A hemodynamically responsive antitachycardia system. Development and basis for design in humans.
Current automatic implantable cardioverter-defibrillators detect tachyarrhythmias primarily by rate-only algorithms and cannot adequately distinguish hemodynamically stable from unstable tachyarrhythmias. The responses of right atrial (mean) and right ventricular pressures (mean, systolic, diastolic, and pulse) to 64 induced and paced supraventricular and ventricular tachyarrhythmias were studied in 10 patients (left ventricular ejection fraction of 32 +/- 6%) to develop an algorithm capable of differentiating stable from unstable rhythms. Tachyarrhythmias were defined as hemodynamically unstable when mean arterial pressure decreased by 25 mm Hg or more during 15 seconds. Mean right atrial, right ventricular systolic, and right ventricular pulse pressures were found to be useful in distinguishing the hemodynamic significance of a tachyarrhythmia. A combined detection algorithm was developed that identified a hemodynamically unstable rhythm when the heart rate was 150 beats/min or more and mean right atrial pressure increased by 4 mm Hg or more and right ventricular systolic pressure decreased by 5 mm Hg or more during 15 seconds. This algorithm was then applied to the next 20 consecutive patients (left ventricular ejection fraction of 34 +/- 4%) and compared with the current rate-only algorithm (heart rate of 150 beats/min or more) in 143 tachyarrhythmias, and the sensitivity and specificity for detection of hemodynamically unstable tachyarrhythmias were determined. The rate-only detection algorithm had 100% sensitivity but only 68% specificity for detection of unstable tachyarrhythmias, whereas the combined rate-mean right atrial pressure-right ventricular systolic pressure detection algorithm had sensitivity and specificity of 100%. Therefore, the performance of an antitachycardia system may be significantly improved by detection algorithms that integrate hemodynamic and rate criteria.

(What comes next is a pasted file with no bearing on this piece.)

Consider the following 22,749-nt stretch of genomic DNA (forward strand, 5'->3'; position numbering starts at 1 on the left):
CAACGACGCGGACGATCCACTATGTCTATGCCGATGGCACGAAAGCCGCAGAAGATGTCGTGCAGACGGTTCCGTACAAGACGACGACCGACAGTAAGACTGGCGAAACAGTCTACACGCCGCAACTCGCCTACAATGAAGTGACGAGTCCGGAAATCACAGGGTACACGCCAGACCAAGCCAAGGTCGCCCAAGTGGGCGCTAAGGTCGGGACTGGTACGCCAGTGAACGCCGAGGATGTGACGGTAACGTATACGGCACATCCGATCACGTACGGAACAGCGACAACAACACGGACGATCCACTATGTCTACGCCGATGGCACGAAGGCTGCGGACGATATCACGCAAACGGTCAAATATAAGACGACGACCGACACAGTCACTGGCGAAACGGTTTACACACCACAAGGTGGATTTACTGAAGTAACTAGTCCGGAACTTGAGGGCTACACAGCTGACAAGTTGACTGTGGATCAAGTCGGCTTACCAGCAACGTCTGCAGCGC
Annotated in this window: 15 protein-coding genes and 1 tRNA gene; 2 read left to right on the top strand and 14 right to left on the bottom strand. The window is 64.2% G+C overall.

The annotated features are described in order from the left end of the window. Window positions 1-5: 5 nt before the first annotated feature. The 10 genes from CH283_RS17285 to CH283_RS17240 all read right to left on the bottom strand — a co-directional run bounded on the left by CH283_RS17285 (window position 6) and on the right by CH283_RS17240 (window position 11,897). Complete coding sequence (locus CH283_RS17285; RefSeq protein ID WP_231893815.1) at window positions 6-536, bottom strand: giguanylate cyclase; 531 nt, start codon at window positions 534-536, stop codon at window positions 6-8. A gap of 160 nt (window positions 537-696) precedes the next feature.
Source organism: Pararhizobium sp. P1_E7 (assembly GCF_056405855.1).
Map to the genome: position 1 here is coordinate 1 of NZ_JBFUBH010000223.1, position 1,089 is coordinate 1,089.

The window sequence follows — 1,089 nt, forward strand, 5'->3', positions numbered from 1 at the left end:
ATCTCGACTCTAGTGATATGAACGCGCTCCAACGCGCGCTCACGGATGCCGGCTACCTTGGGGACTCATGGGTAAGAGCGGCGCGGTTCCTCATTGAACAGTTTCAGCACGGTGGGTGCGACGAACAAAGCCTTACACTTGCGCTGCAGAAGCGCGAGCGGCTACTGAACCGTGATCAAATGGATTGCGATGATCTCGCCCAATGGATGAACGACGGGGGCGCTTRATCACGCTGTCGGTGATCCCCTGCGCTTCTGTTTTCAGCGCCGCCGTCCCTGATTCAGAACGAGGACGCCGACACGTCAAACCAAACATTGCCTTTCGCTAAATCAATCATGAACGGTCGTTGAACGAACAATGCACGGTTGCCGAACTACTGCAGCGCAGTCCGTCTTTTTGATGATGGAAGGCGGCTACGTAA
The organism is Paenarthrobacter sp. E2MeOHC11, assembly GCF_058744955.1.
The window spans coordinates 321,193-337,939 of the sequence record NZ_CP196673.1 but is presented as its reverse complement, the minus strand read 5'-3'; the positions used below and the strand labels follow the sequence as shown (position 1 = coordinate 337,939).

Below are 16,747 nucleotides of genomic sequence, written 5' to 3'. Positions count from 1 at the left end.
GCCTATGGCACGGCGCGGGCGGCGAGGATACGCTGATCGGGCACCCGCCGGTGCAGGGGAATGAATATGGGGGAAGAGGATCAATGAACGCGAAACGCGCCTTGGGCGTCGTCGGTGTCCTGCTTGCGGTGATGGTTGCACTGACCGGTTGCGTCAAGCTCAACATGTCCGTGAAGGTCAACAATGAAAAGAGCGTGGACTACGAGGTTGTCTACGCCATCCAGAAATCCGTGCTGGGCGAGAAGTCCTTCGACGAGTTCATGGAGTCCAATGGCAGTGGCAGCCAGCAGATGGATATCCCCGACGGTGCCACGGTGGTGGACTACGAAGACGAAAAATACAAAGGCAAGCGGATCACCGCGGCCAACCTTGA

- Copyright © 1990 by American Heart Association